1. dysphoria, fatigue, unpleasant dreams, increased appetite, psychomotor agitation or retardation
Alcohol withdrawal is characterized by:
1. dysphoria, fatigue, unpleasant dreams, increased appetite, psychomotor agitation or retardation
2. autonomic hyperactivity, insomnia, nausea, vomiting, hallucinations, seizures
3. flu-like sx, muscle aches, diarrhea, fever, insomnia, pupillary dilation, dysphoric mood
2. autonomic hyperactivity, insomnia, nausea, vomiting, hallucinations, seizures
Opiod withdrawal is characterized by:
1. dysphoria, fatigue, unpleasant dreams, increased appetite, psychomotor agitation or retardation
2. autonomic hyperactivity, insomnia, nausea, vomiting, hallucinations, seizures
3. flu-like sx, muscle aches, diarrhea, fever, insomnia, pupillary dilation, dysphoric mood
3. flu-like sx, muscle aches, diarrhea, fever, insomnia, pupillary dilation, dysphoric mood
Amphetamine Intoxication Delirium can result in:
1. tactile hallucinations
2. visual hallucinations
3. olfactory hallucinations
4. 1 and 3
4. 1 and 3
Reexperiencing perceptula symptoms including geometric hallucinations, false percpetions of movement, flashes of color, halos around objects, or trails of images of moving objects are associated with:
1. schizophrenia
2. psychotic d/o NOS
3. hallucinogen persisting perception d/o
4. schizoid personality d/o
3. hallciogen persisting perception d/o
What level of success is deemed adequate for quiting smoking programs?
1. 15-20%
2. 25-30%
3. 35-40%
4. 50-55%
1. 15-20%
Put the following schiz subset considerations in order:
1. residual, undifferentiated, catatonic, paranoid, disorganized
2. paranoid, catatonic, disorganized, undifferentiated, residual
3. paranoid, disorganized, catatonic, undifferentiated, residual
4. catatonic, disorganized, paranoid, undifferentiated, residual
4. catatonic, disorganized, paranoid, undifferentiated, residual
Which of the following is not associated with schizophrenia:
1. enlarged lateral and third ventricles
2. smaller cerebral cortex
3. larger thalamus
4. decreased frontal lobe activity
3. schiz show smaller thalamus, rather than larger
male to female ratio for schizophrenia is:
1. 1:2
2. 2:1
3. equal
4. 1.5:1
3. equal
Which of the schizophrenia subsets has the best prognosis?
1. catatonic
2. disorganized
3. paranoid
4. undifferentiated
5. residual
3. paranoid
Although prevalence is equal for males and females in regards to schizophrenia, which gender has a better prognosis?
1. female
2. male
3. it is equal
1. female
What is the prevalence rate for schizophrenia in the general population?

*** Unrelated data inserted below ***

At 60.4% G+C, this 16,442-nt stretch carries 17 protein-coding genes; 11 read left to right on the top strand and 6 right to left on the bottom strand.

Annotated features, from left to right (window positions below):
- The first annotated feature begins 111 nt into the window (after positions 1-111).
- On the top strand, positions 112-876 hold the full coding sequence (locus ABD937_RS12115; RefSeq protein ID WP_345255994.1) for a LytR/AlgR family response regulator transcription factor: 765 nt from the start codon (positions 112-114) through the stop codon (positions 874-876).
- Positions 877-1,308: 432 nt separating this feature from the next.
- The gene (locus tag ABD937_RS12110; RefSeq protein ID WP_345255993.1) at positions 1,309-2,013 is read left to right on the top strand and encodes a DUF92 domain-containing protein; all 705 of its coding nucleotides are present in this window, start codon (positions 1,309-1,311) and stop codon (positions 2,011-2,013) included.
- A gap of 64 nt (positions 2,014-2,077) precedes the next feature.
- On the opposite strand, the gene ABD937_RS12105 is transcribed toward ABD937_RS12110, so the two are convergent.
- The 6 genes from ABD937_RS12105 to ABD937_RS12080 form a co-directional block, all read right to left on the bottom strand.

1. 1%
2. 3%
3. 7%
4. 10%
1. 1%
A sibling of someone with schizophrenia has what degree of risk for developing the d/o?
1. 1%
2. 5%
3. 10%
4. 50%
3. 10% or ten times more likely than the general pop (which has a 1% prevalence rate)
identical twins have what concordance rate regarding schizophrenia?
1. 10%
2. 20%
3. 50%
4. 75%
3. 50%
If both parents are schizophrenic, what is the risk of dev the d/o?
1. 10%
2. 35%
3. 45%
4. 50%
3. 45%

(1% in general pop, 10% b/w sib, 50% with twins)
When a psychotic episode lats at least a month, but less than six, what is the dx?
1. schizophrenia
2. schizopreniform d/o
3. schizoaffective
4. brief psychotic d/o
2. schizophreniform d/o (identical to schizo, but less than six months)
A person presents wtih one or more of the following: delusions, hallucinaions, disorganized speech, or grossly disorganzed or catatonic beh from one day to one month. What is the dx?
1. schizophrenia
2. schizophreniform
3. brief psychotic d/o
4. delusional d/o
3. brief psychotic d/o

schizophreniform is at least one month to 6 mo, schizophrenia is more than 6 mo
True or false: studies show that stressors may play a more sign role in the dev of the first and second episodes than subsequent ones?
True
which of the following is not accurate about major depressive disorder?
1. twice as common in adolescent and adult females as males
2. prepubertal boys have a higher incidence than prepubertal girls
3. 1.5-3 times more common among first degree relatives
4. most prevalent in 25-44 yr old range
2. is incorrect. The rate of prevalence is equal in prepubertal children
For major depressive d/o, the concordance rate is 55-60% for identical twins. What is it for fraternal twins?
1. 10%
2. 20%
3. 30%
4. 40%
2. 20%
men complete suicide how much more often than women?
1. 1.5x
2. 2x
3. 3x
4. 4x
4. 4x
Suicide rates are highest among native amer and losest with asian and hisp americans. How much more likely are whites to commit suicide than African Americans?
1. 1x
2. 2x
3. 3x